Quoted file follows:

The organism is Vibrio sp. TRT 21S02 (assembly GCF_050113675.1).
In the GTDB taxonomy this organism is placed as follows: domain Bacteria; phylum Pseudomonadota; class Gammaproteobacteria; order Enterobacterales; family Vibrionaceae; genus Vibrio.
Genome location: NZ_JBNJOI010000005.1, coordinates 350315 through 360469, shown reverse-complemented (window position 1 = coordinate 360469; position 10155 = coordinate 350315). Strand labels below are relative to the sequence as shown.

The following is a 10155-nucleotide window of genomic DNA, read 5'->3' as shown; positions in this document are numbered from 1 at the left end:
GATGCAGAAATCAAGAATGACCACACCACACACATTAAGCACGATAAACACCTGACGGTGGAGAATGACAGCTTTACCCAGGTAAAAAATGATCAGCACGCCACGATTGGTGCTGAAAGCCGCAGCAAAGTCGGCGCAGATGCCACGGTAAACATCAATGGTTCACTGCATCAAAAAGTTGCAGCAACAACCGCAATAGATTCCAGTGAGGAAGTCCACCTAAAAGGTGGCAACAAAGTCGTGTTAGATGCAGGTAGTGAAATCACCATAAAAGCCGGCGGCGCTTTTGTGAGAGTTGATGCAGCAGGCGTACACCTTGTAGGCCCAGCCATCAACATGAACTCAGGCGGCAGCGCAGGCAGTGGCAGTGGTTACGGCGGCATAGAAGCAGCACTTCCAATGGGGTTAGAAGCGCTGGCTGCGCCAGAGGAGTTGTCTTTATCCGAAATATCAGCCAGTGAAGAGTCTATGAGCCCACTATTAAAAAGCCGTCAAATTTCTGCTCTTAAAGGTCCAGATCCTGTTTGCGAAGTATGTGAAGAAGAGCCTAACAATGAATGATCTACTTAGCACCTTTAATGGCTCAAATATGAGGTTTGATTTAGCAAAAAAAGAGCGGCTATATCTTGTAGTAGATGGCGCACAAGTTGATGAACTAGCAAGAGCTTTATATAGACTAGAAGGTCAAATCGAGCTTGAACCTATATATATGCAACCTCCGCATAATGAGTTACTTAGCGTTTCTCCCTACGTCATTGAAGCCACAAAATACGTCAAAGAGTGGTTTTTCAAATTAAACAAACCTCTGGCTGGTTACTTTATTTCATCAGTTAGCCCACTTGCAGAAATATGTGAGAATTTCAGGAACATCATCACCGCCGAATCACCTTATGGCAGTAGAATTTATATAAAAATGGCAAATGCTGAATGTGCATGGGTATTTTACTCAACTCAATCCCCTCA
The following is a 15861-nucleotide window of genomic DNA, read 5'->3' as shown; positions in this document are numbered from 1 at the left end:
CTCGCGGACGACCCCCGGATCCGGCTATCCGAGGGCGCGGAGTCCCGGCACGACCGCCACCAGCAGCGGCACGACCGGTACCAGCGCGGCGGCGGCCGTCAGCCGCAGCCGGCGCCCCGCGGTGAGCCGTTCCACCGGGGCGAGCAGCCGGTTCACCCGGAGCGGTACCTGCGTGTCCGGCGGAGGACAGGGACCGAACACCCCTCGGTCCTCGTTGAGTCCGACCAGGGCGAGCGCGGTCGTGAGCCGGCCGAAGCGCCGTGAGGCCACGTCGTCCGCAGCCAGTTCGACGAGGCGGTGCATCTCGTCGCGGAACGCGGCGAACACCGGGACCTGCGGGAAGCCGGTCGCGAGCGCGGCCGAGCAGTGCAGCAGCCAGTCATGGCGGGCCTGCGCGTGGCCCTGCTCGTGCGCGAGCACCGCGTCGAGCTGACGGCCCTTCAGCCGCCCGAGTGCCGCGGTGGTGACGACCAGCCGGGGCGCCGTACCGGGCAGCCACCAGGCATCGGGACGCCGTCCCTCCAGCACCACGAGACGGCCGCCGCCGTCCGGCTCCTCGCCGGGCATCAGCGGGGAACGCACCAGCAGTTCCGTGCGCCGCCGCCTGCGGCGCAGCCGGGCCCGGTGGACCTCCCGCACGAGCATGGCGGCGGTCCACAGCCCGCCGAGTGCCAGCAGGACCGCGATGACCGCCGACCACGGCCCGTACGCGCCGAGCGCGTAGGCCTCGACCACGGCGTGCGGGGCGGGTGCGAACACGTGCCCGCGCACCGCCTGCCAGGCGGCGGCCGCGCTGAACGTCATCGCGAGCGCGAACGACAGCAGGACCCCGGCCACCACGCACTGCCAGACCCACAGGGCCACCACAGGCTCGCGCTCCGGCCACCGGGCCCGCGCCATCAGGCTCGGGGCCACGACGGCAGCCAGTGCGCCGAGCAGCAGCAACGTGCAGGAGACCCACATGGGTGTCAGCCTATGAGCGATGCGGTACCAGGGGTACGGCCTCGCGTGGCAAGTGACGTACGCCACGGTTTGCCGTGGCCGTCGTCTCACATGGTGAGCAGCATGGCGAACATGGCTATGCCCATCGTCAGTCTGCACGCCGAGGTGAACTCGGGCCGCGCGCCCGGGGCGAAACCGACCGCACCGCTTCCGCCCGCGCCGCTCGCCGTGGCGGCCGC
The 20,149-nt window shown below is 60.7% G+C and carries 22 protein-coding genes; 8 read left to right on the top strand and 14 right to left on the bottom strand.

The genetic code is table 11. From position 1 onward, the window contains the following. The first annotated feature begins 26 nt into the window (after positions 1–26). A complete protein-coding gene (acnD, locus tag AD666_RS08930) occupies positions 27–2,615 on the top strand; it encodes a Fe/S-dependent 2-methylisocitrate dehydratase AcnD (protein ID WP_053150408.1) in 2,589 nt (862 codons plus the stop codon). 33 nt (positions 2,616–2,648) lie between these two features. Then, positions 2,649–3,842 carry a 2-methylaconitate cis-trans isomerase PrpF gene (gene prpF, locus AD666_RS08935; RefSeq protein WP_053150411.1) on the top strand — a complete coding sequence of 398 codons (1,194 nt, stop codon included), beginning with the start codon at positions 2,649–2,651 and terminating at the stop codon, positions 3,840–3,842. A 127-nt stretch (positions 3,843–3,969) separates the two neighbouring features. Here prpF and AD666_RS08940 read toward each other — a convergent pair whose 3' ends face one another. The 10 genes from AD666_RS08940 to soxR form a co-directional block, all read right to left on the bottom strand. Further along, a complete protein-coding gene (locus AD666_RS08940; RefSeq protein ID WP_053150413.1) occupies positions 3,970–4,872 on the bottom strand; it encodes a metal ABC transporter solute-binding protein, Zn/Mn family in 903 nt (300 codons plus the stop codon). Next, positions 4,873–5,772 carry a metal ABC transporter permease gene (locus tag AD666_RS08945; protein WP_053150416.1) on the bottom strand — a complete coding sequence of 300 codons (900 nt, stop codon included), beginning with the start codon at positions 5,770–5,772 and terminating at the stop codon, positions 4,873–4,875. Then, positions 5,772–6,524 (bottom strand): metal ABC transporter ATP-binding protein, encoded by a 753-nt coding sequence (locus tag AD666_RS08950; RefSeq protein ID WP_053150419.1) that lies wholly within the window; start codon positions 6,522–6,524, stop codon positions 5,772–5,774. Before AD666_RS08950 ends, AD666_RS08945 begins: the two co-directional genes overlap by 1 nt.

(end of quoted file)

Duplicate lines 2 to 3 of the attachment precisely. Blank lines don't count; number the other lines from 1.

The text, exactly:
In the GTDB taxonomy this organism is placed as follows: domain Bacteria; phylum Pseudomonadota; class Gammaproteobacteria; order Enterobacterales; family Vibrionaceae; genus Vibrio.
Genome location: NZ_JBNJOI010000005.1, coordinates 350315 through 360469, shown reverse-complemented (window position 1 = coordinate 360469; position 10155 = coordinate 350315). Strand labels below are relative to the sequence as shown.